The Recent SCOTUS Decision You Shouldn't Forget This July 4
As you sit down to a barbecue with your family this Fourth of July, there's one SCOTUS ruling that you shouldn't forget, United States v. Texas. That's because thanks to the court's 4-4 tie, millions of American families are at risk of being separated from one another. Two of President Obama's key immigration programs, DAPA and an expanded DACA, were suspended, affecting about 5 million people. Independence Day should celebrate the ideals of the United States and its people — and yet our immigration policies currently betray both.
We're a nation built on immigrants. All but 2 percent of Americans find their roots outside the United States, and yet we're deporting those following in our ancestors' footsteps. If the same rules applied to these DAPA- and DACA-eligible residents that applied to the Irish, Italian, and other immigrants in past centuries, most would already be eligible for citizenship and could celebrate July 4 as full and equal members of society.
But we're not just harming those who would apply to DAPA. According to the Migration Policy Institute, some 10 million American households have at least one family member who would benefit from the policy. Think of the stress having a parent without papers would cause. You'd never know if they'd be there when you got home from school. Try thriving in those kind of circumstances. Imagine trying to enjoy your burgers and corn on the cob when INS agents could show up. The American flag on your front porch wouldn't make the slightest of difference.
But it's not just SCOTUS that's to blame. The opinion was nine words long: "The judgment is affirmed by an equally divided court." That's right, if the Senate had initiated confirmation proceedings on Judge Merrick Garland to replace Justice Scalia, perhaps we would be celebrating a win for decency and American families. Instead the immigration system continues as broken as ever.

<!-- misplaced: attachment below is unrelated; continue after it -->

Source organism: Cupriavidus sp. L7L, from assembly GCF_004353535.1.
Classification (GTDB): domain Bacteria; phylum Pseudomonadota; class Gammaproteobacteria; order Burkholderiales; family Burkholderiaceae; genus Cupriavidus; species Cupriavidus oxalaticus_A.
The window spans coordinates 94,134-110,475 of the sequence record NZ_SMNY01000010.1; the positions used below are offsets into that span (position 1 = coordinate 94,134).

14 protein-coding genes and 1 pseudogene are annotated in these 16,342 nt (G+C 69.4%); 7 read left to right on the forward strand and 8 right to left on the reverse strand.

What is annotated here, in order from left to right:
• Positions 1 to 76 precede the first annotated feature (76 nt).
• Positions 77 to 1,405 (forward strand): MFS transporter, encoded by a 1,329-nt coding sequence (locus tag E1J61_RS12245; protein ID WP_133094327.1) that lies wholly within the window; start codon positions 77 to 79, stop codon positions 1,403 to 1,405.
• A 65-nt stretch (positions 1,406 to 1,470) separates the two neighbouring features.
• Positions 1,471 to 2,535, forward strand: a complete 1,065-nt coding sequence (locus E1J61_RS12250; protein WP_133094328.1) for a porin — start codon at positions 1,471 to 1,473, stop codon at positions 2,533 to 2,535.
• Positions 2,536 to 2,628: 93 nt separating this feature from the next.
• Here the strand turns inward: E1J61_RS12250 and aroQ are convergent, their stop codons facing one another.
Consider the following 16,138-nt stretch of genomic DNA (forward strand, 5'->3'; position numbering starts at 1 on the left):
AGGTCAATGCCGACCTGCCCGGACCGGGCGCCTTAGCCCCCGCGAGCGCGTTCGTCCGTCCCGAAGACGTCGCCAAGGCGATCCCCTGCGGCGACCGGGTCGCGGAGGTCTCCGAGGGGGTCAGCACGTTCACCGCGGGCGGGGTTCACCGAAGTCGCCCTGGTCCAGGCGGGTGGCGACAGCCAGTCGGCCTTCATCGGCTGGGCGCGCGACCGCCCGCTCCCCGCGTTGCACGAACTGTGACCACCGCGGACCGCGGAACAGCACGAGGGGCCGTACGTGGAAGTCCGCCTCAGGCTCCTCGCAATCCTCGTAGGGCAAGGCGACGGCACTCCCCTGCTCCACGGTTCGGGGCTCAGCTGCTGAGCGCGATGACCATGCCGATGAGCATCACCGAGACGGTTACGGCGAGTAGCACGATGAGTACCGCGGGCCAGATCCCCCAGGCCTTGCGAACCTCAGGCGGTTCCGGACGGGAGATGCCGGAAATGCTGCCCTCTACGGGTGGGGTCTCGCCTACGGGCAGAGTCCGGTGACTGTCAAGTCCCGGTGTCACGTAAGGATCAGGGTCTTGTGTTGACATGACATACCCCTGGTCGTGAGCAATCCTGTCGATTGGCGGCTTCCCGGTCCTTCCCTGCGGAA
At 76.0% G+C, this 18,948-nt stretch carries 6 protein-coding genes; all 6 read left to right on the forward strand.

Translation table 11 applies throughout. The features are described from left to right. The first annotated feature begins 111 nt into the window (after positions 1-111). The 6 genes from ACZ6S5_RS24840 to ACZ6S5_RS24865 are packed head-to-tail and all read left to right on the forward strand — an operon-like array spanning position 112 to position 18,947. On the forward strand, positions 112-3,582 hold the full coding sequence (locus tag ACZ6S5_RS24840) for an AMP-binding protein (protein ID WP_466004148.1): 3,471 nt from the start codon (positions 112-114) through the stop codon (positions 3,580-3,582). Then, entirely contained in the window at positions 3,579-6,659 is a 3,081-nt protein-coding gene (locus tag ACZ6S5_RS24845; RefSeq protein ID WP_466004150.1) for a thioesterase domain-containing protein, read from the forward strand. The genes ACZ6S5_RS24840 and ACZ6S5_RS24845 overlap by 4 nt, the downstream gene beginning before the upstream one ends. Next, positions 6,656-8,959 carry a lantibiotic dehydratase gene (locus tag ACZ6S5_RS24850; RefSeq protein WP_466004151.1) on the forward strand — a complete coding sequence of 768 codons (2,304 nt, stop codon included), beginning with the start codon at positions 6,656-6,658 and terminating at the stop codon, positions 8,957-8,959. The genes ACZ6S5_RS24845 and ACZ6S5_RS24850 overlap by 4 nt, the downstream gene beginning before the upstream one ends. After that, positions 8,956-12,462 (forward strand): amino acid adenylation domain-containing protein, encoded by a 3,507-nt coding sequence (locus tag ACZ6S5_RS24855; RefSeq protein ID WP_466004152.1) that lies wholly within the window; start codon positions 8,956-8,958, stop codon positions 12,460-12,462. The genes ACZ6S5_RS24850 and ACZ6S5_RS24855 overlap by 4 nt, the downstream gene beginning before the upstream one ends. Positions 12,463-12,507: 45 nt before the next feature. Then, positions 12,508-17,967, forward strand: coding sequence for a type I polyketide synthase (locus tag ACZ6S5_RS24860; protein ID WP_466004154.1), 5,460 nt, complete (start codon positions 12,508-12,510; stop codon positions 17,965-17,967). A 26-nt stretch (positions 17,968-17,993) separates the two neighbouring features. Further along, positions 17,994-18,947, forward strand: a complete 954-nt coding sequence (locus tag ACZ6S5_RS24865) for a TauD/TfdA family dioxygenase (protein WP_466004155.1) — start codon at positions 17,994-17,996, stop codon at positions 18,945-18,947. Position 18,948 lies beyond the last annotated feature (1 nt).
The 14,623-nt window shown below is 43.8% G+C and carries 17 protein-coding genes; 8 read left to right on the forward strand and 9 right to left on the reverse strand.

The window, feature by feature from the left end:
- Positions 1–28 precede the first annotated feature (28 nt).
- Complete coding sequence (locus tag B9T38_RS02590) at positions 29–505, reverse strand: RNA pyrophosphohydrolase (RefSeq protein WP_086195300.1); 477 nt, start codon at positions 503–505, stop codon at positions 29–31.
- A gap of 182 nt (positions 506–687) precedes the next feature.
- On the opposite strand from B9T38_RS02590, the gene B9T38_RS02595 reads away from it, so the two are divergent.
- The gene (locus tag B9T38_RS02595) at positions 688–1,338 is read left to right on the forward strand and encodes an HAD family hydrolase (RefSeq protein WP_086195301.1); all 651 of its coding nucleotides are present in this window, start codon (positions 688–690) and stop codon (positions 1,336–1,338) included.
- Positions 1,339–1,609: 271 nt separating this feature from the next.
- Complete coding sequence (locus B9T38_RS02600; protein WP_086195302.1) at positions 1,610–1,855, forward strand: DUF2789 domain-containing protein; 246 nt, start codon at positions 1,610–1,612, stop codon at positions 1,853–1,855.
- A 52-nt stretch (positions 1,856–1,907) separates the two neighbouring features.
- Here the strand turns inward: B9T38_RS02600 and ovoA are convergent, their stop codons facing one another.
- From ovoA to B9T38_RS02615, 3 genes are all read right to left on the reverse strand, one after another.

Plus, Congress is responsible for the bigger problem. It has shirked its responsibilities in fixing immigration law for more than a decade. Obama would have preferred a comprehensive reform bill to piecemeal executive actions, but there's been no movement on the matter since he came into office nearly eight years ago.
SCOTUS and congressional Republicans continue to exclude DAPA- and DACA-eligible applicants bureaucratically from the country they call home. But they don't give up on the dream of being full and equal Americans under the law. Just look at Jose Antonio Vargas' response to the decision: "I am not going anywhere."
While celebrating the ideals of this great country this July 4, don't forget the 10 million families our laws would currently separate. Then on Tuesday call your senators and representatives to tell them pass immigration reform and confirm another SCOTUS justice.